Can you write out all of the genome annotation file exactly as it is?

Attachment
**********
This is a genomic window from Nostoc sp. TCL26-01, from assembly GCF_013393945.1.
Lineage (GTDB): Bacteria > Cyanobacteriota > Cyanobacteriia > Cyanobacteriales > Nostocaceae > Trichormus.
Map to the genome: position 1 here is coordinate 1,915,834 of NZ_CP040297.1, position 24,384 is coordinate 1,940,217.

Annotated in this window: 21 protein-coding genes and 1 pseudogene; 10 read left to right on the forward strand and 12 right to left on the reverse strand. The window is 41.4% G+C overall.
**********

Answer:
This is a genomic window from Nostoc sp. TCL26-01, from assembly GCF_013393945.1.
Lineage (GTDB): Bacteria > Cyanobacteriota > Cyanobacteriia > Cyanobacteriales > Nostocaceae > Trichormus.
Map to the genome: position 1 here is coordinate 1,915,834 of NZ_CP040297.1, position 24,384 is coordinate 1,940,217.

Annotated in this window: 21 protein-coding genes and 1 pseudogene; 10 read left to right on the forward strand and 12 right to left on the reverse strand. The window is 41.4% G+C overall.